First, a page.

Fire doors are an all-important safety aspect of a building, providing reassurance that people can pass through escape routes before flames spread throughout the building.
Fire doors must be in compliance with local codes. While most municipalities have similar rules, they can very slightly based on the edition of the adopted building or life safety codes. For example, most fire doors require compliance with the dominant standard in the industry today, NFPA 80. But some municipalities can adopt different standards, or take on the broad framework of NFPA 80 while adding amended requirements.
NFPA 80 requires that all fire doors must be evaluated, tested and certified by an independent third-party certification agency. The predominant test standard for evaluation and certification of fire rated doors is UL 10C. In order for a fire door to be compliant with the UL10C standard, for example, it is placed in a furnace and subjected to fire conditions. This test, the dominant in the industry, is the positive pressure test. The pressure is slowly but steadily increased on the top of the door. The door must prevent any flames from passing through for the duration of the test.
Fire door testing and certifications vary depending on local codes and the end user’s plans for the door. The minimum amount of time a door must be subjected to fire testing is 20 minutes. Thereafter, it can be tested for 45 minutes, 60 minutes, 90 minutes and, continuing in 30-minute increments, up to three hours.
Fire Door Test: This photo, courtesy of WDMA member Masonite, shows a fire door after testing at Masonite Architectural’s Fire Test Lab.
In the United States, any door subjected to fire testing for more than 20 minutes must also undergo hose stream testing. The real-life situation being simulated in the hose stream test is a firefighter delivering constant stream of water to the building’s interior in an attempt to extinguish the flames. By applying a specific pressure for a set duration, the test evaluates whether a door can withstand impact by the water stream without compromising structural integrity of the door. Any gaps exceeding the conditions described in the test standards disqualifies a fire door from certification.
When a fire door passes construction and testing requirements and becomes certified, it can be installed in a building. A local Authority Having Jurisdiction, or AHJ, is tasked with ensuring that the door is installed in compliance with local building, fire and life safety code requirements. An AHJ can be a fire marshal, building official or municipal inspector.
After the door has been checked and approved by the AHJ, it does not need to undergo additional fire testing at any time. Fire doors can last decades. The 2007 and all subsequent editions of NFPA 80 require annual inspections to ensure that fire door assemblies operate as intended and remain code compliant.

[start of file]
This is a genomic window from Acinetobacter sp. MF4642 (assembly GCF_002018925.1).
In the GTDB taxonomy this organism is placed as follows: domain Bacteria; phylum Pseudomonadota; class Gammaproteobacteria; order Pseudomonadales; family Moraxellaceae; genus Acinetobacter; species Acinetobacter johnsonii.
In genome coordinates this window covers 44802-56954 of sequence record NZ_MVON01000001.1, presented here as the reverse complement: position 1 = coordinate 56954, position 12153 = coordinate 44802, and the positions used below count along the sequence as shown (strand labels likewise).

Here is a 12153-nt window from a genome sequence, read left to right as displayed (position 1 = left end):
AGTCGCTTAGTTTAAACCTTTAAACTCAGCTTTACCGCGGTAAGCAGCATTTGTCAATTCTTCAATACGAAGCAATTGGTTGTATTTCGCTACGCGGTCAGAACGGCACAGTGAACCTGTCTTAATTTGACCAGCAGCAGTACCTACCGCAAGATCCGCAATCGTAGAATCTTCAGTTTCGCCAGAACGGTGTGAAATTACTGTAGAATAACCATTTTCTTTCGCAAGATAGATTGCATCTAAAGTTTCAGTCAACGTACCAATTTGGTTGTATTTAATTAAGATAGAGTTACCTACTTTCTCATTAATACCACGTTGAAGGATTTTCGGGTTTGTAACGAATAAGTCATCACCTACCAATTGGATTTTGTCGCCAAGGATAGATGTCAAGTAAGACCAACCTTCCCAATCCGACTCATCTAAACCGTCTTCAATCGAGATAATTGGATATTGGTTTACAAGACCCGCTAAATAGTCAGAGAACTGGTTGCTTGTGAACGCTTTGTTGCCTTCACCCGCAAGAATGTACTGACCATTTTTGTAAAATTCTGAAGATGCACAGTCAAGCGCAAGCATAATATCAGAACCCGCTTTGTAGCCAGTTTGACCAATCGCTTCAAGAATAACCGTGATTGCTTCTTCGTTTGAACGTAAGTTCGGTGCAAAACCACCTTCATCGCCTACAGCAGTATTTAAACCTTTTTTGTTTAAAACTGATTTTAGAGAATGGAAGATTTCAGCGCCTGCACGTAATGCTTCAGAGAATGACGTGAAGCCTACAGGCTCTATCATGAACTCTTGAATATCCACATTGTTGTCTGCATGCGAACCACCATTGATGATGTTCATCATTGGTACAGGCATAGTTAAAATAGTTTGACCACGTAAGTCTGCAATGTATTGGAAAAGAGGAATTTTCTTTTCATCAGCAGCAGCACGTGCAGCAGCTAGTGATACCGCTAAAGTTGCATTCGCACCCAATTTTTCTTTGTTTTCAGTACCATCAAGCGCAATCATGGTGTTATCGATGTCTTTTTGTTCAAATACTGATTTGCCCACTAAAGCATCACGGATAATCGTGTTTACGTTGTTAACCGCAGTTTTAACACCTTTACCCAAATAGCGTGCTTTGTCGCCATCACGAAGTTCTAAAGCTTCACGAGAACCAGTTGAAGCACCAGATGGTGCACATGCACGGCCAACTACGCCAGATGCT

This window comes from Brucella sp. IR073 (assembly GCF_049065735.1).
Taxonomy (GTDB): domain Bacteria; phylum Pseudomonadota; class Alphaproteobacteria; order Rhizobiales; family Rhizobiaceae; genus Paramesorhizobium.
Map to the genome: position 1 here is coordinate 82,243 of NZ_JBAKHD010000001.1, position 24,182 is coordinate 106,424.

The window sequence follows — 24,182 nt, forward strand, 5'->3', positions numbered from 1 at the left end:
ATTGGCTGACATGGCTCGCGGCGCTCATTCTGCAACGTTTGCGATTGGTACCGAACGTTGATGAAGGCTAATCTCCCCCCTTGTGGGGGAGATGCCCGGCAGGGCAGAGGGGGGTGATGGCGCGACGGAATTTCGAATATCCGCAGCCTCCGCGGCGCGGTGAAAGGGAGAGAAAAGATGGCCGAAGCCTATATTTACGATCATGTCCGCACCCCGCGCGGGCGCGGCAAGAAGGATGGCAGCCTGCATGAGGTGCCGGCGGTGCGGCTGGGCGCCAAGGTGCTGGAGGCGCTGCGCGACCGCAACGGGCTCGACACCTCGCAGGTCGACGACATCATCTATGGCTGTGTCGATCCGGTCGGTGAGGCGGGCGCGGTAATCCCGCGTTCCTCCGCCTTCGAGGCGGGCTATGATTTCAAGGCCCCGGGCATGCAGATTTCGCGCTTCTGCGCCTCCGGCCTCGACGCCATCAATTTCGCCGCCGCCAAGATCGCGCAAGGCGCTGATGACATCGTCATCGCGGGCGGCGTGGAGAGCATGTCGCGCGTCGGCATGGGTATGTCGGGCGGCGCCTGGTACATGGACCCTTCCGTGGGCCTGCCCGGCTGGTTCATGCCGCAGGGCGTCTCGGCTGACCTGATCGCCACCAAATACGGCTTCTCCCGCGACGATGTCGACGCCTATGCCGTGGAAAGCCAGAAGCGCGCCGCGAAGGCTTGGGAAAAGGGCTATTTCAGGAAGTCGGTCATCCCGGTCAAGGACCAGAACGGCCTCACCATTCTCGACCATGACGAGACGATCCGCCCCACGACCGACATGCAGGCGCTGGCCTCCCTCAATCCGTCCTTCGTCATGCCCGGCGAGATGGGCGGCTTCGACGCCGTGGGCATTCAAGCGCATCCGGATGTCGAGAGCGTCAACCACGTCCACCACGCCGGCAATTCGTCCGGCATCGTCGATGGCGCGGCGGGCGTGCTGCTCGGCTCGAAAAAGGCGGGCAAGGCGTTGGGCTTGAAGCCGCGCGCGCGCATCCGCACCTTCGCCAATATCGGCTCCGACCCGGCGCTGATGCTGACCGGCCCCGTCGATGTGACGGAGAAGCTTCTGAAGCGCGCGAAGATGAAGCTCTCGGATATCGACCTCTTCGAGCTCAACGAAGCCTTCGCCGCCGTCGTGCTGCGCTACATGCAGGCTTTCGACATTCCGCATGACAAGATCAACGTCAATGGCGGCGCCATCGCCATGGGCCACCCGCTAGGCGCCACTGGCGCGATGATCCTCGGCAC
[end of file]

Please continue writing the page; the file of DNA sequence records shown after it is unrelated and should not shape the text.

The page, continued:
There are three main types of fire door assemblies:
Architects specifying fire doors should keep three things in mind. First, it is essential to ensure that a fire door meets building and life safety code requirements of the local jurisdiction in question. Second, architects should emphasize the importance of component compatibility within the fire door assembly. And third, architects should prioritize proper storage and installation to minimize wear or damage to the door.
Remodelers, like architects, should double-check that any renovation project does not push fire doors out of compliance with local building and life safety codes. For example, if a renovation project calls for a new fire door and a new floor material, the overall dimensions of the door may change because the floor height may change. A remodeler cannot rely on the old dimensions of the door, but should re-measure to ensure that the door perfectly fits against the floor and door frame.
That is not the only mistake people can make with fire doors. Fire doors are designed to guarantee safety, and missing or incorrect components can compromise safety in the event of a fire. Anyone handling a fire door should periodically check that all components are present and functional. Moreover, fire labels should never be removed or obscured.
Fire Door Furnace: This photo, courtesy of WDMA member Masonite, offers a look at a fire door subject to UL10C fire testing at Masonite Architectural’s Fire Test Lab.
Rossen Marinov is director of codes and standards for Masonite International, a member of the Window & Door Manufacturers Association. For more information about high performance windows, doors, and skylights, please visit wdma-outp.dev.itswebs.com.
Understand the benefits of window, door and skylight certification and how certified products can enhance your projects.
The Understanding Window, Door & Skylight Certification webinar is designed to help architects and remodelers understand the benefits of window, door and skylight certification and how certified products can enhance their projects.